Over the short term, say less than two or three years, the job performance of a CEO may have little influence on the performance of a company's stock. For example, Jeff Immelt of

General Electric

(GE) - Get Report

, Sam Palmisano of

IBM

(IBM) - Get Report

and Bob Nardelli of

Home Depot

(HD) - Get Report

are new CEOs of companies with relatively rich stocks.

Their stocks may underperform over the short term, but that doesn't mean there is a causal link between moves in their stock prices and their performance as CEOs. At each of these companies, there aren't a lot of valuation-enhancing levers to pull.

Over the long haul, though, the CEO's performance, principally in the area of capital allocation, has everything to do with the performance of the underlying equity. Over a period of many years, perhaps eight to 12 years on average, the typical CEO will allocate

all

of the company's capital. For this all-important function, most CEOs are ill-trained. CEOs generally come to the job with marketing and operational experience, not with capital-allocation experience.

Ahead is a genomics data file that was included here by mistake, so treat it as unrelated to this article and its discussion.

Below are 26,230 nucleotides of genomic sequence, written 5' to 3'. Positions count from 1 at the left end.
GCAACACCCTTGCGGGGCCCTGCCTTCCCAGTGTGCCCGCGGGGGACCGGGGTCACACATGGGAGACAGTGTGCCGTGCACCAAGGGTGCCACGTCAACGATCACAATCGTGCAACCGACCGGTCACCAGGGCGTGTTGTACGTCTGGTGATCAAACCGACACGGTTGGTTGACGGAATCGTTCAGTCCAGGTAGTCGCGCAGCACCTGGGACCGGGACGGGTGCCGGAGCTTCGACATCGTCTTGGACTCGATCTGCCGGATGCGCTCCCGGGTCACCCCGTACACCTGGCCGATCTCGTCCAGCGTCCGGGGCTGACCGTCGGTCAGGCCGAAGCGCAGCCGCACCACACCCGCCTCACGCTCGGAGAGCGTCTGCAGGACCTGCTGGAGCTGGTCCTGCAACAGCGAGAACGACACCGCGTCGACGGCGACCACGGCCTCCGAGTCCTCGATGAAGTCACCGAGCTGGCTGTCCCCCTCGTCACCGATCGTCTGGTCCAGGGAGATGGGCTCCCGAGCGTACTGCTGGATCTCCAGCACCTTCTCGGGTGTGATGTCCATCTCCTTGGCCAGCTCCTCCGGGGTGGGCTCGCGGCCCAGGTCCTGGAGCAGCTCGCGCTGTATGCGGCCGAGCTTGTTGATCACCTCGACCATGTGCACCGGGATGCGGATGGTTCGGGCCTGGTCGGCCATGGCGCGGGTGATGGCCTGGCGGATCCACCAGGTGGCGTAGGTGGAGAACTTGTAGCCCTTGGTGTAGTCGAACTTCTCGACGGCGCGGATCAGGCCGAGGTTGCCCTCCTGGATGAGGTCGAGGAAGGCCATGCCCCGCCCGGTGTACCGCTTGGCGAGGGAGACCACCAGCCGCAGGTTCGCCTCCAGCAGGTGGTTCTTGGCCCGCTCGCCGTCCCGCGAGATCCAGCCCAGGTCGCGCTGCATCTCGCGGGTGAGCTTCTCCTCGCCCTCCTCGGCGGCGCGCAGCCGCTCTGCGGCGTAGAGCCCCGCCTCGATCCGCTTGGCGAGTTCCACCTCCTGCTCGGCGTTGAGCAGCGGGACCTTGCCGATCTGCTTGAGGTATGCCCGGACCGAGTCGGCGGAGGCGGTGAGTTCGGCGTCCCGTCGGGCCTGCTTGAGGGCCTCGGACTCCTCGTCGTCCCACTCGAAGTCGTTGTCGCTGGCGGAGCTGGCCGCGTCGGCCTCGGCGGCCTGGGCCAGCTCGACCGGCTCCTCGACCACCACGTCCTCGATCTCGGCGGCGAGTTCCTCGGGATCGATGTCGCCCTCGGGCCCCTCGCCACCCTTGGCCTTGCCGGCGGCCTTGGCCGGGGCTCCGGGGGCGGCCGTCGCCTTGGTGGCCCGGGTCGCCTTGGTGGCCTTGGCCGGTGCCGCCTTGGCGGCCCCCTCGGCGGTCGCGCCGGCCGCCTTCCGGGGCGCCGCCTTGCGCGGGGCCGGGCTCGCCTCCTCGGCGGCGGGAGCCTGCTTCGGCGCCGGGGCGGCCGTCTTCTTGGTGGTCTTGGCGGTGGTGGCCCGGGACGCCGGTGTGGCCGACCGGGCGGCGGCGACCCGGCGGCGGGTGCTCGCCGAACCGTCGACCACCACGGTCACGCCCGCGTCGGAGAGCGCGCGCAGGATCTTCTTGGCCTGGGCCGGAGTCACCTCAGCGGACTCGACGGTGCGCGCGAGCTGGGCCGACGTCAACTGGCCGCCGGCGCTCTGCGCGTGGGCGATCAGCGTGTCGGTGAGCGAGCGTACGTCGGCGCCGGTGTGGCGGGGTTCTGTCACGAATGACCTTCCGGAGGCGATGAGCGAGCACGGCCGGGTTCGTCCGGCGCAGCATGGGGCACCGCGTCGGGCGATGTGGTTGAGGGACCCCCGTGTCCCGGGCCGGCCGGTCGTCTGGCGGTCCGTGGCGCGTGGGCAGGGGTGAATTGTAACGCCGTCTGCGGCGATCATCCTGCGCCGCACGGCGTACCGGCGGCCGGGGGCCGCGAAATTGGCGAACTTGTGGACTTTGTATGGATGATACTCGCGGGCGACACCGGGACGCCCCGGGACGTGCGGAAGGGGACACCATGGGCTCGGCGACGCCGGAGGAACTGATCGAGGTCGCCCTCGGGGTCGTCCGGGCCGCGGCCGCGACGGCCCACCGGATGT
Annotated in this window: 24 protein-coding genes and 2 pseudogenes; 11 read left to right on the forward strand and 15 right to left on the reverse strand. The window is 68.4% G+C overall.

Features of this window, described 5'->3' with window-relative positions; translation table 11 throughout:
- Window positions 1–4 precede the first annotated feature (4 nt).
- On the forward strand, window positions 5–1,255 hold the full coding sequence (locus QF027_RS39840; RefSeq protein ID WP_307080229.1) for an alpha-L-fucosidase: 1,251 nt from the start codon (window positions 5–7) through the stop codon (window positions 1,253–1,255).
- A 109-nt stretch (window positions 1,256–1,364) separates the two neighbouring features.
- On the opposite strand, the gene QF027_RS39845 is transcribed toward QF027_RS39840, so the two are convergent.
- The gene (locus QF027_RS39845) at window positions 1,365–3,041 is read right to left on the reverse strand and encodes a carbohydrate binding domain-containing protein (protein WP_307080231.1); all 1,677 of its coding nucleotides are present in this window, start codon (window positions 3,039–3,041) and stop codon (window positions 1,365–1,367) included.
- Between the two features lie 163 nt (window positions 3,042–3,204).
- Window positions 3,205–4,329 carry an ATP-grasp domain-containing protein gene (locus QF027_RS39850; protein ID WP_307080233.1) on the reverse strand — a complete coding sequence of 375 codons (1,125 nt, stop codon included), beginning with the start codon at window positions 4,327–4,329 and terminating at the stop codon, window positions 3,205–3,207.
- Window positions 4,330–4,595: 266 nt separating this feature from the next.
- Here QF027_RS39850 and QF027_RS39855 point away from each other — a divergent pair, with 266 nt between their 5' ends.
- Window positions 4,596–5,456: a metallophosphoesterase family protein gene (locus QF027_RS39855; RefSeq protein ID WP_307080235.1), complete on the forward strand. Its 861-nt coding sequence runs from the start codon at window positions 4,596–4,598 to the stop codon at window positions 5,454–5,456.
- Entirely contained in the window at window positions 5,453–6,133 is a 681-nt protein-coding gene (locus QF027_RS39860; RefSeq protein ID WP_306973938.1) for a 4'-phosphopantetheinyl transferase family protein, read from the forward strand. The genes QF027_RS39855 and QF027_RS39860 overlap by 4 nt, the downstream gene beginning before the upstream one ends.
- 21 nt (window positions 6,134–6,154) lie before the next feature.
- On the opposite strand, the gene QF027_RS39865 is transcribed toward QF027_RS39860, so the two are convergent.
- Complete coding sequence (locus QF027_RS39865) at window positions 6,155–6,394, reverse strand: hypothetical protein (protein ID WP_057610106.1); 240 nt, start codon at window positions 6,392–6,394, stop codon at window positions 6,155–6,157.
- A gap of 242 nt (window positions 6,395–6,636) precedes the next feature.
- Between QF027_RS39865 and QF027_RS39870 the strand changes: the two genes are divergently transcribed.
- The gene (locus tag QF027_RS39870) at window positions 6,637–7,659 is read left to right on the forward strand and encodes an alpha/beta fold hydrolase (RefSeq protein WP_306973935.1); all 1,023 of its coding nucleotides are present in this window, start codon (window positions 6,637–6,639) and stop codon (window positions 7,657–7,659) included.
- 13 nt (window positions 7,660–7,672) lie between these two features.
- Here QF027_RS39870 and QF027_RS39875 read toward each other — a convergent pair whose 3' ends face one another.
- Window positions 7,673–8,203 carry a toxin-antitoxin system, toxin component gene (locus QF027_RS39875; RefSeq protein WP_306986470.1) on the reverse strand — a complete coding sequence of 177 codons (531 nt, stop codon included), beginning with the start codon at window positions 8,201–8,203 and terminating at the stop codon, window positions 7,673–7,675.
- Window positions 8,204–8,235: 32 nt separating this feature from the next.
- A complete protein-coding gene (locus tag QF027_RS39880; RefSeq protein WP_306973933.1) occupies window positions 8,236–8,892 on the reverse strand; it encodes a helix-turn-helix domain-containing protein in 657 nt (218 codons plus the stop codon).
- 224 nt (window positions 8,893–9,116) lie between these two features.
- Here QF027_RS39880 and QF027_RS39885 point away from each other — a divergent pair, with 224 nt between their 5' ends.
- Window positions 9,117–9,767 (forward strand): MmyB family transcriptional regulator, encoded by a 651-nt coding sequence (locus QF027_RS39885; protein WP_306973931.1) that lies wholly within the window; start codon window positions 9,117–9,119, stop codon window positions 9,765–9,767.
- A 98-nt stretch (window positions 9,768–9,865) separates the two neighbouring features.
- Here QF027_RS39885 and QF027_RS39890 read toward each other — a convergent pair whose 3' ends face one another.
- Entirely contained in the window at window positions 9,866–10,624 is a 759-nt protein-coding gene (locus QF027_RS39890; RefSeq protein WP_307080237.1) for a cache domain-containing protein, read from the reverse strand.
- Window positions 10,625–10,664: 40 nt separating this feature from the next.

In this column, I'll review a couple of CEOs who are "good to go" -- meaning that, based on their record of capital allocation, it would be good for shareholders if they went elsewhere.

To learn which executives are on Arne's list, please click here for a free trial to RealMoney. Once you sign up, you can read the rest of his column here -- and also access all of our premium content.

Arne Alsin is the founder and principal of Alsin Capital Management, an Oregon-based investment advisor specializing in turnaround situations. At time of publication, neither Alsin nor ACM held a position in any securities mentioned in this column, although holdings can change at any time. Under no circumstances does the information in this column represent a recommendation to buy or sell stocks. Alsin appreciates your feedback and invites you to send it to

arne@alsincapital.com.

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